Saturday, July 16, 2016

Herding Cats, or Managing Complexity

Determined to find a rational web based development environment, something stable, that works, has support and is flexible enough to deal with future demands, as well has minimal html involved, I ended up using Angular 2 on a Meteor base.

Yes it is alpha, now rc, not yet released. That hasn't caused many problems, as I'm early and still banging out the basic structure and development strategy.

A few things I've figured out.


  1. Javascript on browser has all the characteristics of multithreaded programming without the tools and api to deal with it. Once you get above a certain level of complexity it falls over a cliff, and your application can easily do the same. The frameworks such as Angular and React are an attempt, very good ones, at imposing order on the chaos. 
  2. Tracking down timing and essentially race conditions takes hours of time, time I don't have. Squiggly brackets nested deep are the devils work.
  3. Angular 2 is quite remarkable in it's power and simplicity. I have found that if I have something that requires figuring out some deep in the weeds function of the framework or platform, I'm making a mistake. Back out of the hole, and I find that there is a two line call that does exactly what I need. The paths are well trodden, almost all the issues I'm figuring out have been already, so learn the framework. There are bugs of course, and a few shortcomings, but each release candidate seems to sort a few of them out.
  4. ngrx/store and /effects is very interesting. It takes the ideas of Redux, adds Observables and ties it all to Angular 2. The idea of Redux, having the state defined and stored, changed by dispatching an event, having reducers which are pure functions to change the state, is brilliant in it's simplicity. It is similar to an event handler in gui application frameworks, but different. 
  5. It's power is in what it forces you as a developer to do. Start by defining any and all of the states your application will enter into. Each component will have different states, describing all the stages of fetching, waiting for, showing, editing the data. Each state gets set in a reducer function. This forces a level of simplicity, even the pure functions and the secondary effects get separated, again forcing you as the developer to break the process down into discrete steps that can be represented by a data structure containing the state. It seems repetitive; my mind is screaming at the almost identical functions, but keeping the simple structure makes it easier to find mistakes and bugs. And ngrx/store along with other redux implementations allow you to capture a step and return to it to sort out bugs.
  6. Observables are strange, confusing, wonderful and powerful. We tend to think of our applications as a point in time being represented on screen. Something happens, we react to it, getting to the state at another point in time. Observables describe a stream of data. The stream might have only one piece, or it may have many. My contact information for a customer streams forth from the data source, into an observable which is displayed. If there is a change from any source, the change flows the same way, showing the change on the display. That flow can be altered in many ways with the Observable methods. The flows go the other way as well; editing, keystrokes, selections, all the user input flows, is altered or used in some way leading to a change in some aspect of the state.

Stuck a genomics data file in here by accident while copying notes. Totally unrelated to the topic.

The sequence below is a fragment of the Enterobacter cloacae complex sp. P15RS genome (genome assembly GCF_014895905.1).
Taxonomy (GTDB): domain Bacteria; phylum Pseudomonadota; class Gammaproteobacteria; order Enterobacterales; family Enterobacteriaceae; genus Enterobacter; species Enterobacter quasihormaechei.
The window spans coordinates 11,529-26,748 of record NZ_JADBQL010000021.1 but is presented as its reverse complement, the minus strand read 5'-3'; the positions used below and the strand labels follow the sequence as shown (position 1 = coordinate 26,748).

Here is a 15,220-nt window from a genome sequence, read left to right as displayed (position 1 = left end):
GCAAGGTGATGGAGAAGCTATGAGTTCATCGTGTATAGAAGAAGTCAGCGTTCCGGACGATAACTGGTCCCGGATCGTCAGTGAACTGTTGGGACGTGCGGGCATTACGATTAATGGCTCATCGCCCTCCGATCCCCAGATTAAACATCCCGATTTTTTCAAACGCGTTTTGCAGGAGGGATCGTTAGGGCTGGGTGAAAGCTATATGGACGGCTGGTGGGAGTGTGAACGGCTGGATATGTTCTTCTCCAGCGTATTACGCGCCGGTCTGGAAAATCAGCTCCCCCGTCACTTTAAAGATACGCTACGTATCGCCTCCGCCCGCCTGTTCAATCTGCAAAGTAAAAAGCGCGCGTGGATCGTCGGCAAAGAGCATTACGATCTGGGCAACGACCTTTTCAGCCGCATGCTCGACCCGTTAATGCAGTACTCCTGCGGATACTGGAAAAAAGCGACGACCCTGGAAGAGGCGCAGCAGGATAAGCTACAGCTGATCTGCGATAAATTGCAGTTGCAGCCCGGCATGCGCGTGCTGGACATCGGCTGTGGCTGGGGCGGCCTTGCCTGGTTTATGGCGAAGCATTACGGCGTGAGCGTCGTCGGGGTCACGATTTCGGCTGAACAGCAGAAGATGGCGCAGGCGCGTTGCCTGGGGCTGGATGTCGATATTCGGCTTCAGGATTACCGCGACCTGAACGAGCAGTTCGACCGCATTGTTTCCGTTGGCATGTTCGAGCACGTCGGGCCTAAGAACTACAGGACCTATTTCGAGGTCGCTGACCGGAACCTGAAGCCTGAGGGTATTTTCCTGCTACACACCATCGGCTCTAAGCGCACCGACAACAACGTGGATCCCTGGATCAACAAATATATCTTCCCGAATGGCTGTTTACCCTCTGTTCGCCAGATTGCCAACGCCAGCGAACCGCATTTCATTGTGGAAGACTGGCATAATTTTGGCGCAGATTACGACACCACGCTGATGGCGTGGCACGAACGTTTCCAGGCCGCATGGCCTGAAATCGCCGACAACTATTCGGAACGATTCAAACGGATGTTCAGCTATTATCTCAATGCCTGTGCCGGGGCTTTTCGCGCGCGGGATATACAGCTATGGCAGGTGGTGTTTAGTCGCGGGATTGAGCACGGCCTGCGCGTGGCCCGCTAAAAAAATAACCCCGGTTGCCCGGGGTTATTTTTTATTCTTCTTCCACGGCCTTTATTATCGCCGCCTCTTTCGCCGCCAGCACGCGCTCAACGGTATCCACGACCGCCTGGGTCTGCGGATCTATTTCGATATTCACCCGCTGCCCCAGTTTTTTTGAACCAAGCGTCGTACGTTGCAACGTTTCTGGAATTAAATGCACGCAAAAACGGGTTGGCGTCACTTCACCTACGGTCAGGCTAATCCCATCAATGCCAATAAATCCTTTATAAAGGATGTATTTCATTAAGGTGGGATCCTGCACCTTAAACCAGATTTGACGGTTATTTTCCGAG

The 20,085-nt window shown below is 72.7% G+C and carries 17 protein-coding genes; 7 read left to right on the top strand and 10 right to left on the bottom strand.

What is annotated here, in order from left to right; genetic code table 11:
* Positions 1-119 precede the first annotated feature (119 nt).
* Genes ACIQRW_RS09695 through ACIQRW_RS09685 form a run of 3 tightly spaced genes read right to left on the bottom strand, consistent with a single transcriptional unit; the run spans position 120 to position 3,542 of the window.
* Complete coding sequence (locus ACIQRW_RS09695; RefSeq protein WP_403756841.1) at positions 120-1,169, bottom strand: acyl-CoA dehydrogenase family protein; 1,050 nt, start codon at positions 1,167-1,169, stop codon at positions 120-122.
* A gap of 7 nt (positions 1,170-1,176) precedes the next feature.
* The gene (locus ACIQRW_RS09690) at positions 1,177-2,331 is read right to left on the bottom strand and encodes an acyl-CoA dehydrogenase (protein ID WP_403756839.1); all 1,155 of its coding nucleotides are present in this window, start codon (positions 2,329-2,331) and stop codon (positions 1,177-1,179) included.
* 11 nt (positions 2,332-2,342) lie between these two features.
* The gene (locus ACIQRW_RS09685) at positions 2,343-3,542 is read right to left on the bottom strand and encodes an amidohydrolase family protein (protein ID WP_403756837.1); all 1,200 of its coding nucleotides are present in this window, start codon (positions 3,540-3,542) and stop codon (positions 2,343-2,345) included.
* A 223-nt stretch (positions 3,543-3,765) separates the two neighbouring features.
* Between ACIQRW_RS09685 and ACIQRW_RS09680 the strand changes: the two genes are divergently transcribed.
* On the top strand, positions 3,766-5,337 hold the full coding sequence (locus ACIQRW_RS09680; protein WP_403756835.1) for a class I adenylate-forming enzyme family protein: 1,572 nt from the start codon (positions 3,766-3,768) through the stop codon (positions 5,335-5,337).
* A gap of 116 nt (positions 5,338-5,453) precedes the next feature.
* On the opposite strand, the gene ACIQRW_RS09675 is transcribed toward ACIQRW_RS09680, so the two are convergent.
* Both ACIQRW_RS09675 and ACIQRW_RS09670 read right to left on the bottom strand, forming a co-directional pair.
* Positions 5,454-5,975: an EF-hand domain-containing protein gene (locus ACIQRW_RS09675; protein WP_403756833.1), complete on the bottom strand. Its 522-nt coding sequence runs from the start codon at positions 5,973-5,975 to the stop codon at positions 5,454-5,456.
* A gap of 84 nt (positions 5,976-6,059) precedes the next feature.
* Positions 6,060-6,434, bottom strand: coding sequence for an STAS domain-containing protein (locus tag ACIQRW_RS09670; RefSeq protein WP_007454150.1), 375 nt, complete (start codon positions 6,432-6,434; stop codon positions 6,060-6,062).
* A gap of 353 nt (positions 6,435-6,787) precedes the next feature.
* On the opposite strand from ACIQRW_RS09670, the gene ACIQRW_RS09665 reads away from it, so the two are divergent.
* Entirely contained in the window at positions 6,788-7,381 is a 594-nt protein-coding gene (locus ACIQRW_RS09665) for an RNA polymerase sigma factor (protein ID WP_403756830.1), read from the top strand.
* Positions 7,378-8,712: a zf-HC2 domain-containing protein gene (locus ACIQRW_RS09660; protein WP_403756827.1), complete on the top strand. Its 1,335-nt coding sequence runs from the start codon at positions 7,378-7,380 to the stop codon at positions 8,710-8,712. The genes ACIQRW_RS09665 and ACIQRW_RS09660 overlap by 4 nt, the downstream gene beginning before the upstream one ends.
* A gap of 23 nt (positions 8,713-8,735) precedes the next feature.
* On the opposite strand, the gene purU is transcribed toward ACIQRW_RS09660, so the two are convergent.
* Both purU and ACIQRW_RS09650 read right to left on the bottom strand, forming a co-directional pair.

7. All this stacked up with discrete state reducers and observables exposing the state makes for traceable flows of events and data that can be debugged and fixed. One state of each component is when there is no data, gracefully handled it removes the source of lots of bugs. Each error state can be defined as well allowing for graceful failure.
I've set some parameters for the application. Everything is autosaved. It is a design parameter that in any and all situations the user could leave and come back without losing data and easily getting back to where they were. The well defined states are really helpful here. There are some instances where some distinct confirmation is required; an invoice posted, sending something. That is a different action from saving the state.

A second one is that data entry is a pain in the neck. Some of it needs doing, but it should be only for situations where the experience and thought of the user is required. Otherwise the idea is to present the user with decisions that need to be made, data that needs to be entered, and a place or slate where the experience and knowledge of the user gets applied.

A third one is to whenever possible have the data structured and entered in a way that doesn't require distinct fields. Sometimes it is necessary, but that should be determined by the data and it's use rather than the application structure. Something entered once with care and verified, then reused by selection or other methods reduces the scope for error. The characteristics of our business is that much of the time careful data entry is impossible or impractical, so the idea is to choose times or contexts where careful data entry is done, the rest of the time isn't necessary.

I'm enjoying Material design, which is in alpha development for Angular 2. It makes it trivial to construct nice looking and smooth operating applications, and it enforces a certain simplicity and elegance that makes an application useful.

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